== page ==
In a recent publication in Ophthalmology Science, researchers at Radboudumc sought to study the significance of sleep problems and fatigue experienced by Usher syndrome type 2a (USH2a) patients. They hypothesized that sleep problems could be a symptom of Usher syndrome, in addition to the loss of hearing and vision. It is interesting to note that sleep problems in patients were not related to the severity of vision loss and were reported even before the patients exhibited vision loss. These observations set the stage for further research. As a follow-up, researchers plan to substantiate the results of this study by evaluating whether the zebrafish model for Usher syndrome exhibits a disturbed sleep pattern and whether Usher syndrome-associated proteins play a role in sleep regulation.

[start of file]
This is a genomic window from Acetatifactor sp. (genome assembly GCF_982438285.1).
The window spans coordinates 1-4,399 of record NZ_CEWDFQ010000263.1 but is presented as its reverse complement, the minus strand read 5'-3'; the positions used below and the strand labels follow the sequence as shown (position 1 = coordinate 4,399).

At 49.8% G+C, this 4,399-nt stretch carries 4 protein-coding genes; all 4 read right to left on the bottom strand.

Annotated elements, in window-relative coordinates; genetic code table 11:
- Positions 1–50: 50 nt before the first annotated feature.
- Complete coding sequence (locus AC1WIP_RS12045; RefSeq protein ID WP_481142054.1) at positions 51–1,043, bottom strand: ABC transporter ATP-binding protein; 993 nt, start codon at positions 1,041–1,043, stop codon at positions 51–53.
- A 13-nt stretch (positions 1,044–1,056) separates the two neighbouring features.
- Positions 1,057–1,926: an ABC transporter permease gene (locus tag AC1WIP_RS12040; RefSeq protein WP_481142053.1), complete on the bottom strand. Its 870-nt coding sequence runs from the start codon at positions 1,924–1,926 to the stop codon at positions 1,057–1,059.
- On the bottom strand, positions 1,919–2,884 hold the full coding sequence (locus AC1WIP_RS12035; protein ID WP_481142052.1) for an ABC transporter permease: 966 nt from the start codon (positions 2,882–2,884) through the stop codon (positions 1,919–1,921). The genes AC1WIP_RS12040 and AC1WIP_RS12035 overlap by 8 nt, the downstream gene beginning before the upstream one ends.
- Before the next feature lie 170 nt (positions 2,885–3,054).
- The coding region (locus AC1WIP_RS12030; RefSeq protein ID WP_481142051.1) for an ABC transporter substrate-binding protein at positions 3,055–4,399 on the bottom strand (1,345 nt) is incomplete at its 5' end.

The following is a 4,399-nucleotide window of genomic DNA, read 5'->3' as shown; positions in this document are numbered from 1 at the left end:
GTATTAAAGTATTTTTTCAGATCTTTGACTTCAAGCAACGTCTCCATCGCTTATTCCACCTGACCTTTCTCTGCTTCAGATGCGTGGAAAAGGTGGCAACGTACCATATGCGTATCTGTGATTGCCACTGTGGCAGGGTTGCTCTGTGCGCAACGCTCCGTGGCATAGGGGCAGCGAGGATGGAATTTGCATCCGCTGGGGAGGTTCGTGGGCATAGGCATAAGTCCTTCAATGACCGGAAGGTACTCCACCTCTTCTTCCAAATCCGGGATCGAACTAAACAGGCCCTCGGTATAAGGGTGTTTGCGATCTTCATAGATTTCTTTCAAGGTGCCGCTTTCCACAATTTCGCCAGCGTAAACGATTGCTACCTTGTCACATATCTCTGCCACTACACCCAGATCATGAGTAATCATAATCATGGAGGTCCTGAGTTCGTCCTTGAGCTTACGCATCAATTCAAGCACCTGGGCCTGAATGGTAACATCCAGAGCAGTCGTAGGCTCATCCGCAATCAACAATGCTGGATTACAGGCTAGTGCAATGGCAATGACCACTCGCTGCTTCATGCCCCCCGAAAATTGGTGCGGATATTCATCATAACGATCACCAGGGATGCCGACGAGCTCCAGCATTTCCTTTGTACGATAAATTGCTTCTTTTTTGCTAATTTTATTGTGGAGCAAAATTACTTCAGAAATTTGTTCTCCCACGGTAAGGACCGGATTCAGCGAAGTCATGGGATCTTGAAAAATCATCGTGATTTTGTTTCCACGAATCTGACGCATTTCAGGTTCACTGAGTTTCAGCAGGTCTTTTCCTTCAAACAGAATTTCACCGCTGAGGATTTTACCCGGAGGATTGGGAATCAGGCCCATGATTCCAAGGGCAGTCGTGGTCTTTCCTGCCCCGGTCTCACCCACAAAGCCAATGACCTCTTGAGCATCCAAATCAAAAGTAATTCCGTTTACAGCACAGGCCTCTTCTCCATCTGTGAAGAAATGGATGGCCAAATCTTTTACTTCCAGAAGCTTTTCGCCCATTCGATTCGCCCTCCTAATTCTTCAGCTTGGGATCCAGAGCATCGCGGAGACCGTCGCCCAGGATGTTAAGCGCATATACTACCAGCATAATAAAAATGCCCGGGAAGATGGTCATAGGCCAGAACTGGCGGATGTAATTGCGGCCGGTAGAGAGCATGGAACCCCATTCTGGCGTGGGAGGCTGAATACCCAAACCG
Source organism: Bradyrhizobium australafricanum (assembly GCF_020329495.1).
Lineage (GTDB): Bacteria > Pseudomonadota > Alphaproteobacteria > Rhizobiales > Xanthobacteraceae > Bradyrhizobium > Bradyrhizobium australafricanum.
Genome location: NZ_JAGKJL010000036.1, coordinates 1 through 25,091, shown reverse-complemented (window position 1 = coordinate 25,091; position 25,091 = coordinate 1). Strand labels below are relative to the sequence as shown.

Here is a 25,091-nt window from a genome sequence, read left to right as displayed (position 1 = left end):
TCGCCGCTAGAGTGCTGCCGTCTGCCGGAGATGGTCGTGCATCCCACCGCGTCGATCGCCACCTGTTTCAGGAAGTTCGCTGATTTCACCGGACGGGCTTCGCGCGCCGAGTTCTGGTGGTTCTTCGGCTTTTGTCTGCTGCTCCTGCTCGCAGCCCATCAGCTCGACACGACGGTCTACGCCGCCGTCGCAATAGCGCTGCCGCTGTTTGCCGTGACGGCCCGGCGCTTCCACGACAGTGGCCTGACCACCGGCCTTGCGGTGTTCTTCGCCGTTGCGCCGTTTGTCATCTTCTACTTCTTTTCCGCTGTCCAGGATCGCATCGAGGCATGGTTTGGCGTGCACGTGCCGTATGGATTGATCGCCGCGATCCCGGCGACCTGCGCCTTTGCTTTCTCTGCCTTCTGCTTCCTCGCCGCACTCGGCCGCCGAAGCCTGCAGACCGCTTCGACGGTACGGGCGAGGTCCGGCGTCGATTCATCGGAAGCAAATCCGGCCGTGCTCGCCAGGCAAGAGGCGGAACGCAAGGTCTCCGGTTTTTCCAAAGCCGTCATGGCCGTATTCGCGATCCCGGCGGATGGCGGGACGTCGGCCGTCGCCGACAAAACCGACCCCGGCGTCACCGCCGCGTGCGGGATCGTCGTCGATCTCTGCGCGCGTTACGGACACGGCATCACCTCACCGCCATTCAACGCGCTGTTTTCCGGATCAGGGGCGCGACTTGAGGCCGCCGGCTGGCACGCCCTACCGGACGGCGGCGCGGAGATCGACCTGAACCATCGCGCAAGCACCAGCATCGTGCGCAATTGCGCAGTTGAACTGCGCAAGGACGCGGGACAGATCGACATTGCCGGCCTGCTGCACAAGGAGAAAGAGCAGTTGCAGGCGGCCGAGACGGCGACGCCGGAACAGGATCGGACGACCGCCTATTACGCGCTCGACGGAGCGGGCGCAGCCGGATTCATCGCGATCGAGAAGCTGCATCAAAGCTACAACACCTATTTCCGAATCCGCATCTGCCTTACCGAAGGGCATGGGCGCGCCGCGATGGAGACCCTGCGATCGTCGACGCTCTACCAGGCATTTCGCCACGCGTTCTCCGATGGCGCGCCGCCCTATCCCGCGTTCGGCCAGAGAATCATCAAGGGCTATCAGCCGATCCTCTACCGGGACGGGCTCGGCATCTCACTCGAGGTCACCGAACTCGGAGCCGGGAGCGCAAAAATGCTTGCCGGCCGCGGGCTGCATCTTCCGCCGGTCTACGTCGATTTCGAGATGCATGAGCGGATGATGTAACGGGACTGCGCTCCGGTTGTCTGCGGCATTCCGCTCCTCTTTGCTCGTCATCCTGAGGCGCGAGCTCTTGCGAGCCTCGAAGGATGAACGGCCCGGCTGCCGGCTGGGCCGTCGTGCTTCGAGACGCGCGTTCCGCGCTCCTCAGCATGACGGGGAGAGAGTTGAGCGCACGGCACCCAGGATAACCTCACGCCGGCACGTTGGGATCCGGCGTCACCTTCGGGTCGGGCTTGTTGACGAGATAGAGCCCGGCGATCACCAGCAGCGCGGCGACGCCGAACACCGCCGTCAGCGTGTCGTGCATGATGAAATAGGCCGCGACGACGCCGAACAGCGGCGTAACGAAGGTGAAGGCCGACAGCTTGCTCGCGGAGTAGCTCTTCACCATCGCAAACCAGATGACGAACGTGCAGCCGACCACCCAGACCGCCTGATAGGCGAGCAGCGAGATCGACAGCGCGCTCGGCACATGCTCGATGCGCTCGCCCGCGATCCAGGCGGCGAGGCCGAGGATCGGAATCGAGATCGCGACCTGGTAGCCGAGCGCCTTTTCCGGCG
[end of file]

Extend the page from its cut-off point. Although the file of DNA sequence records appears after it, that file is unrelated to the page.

What this means for Usher syndrome: Recognition of sleep problems as a comorbidity of Usher syndrome, rather than a side-effect of the dual-sensory loss, would be a step towards improved personalized patient care.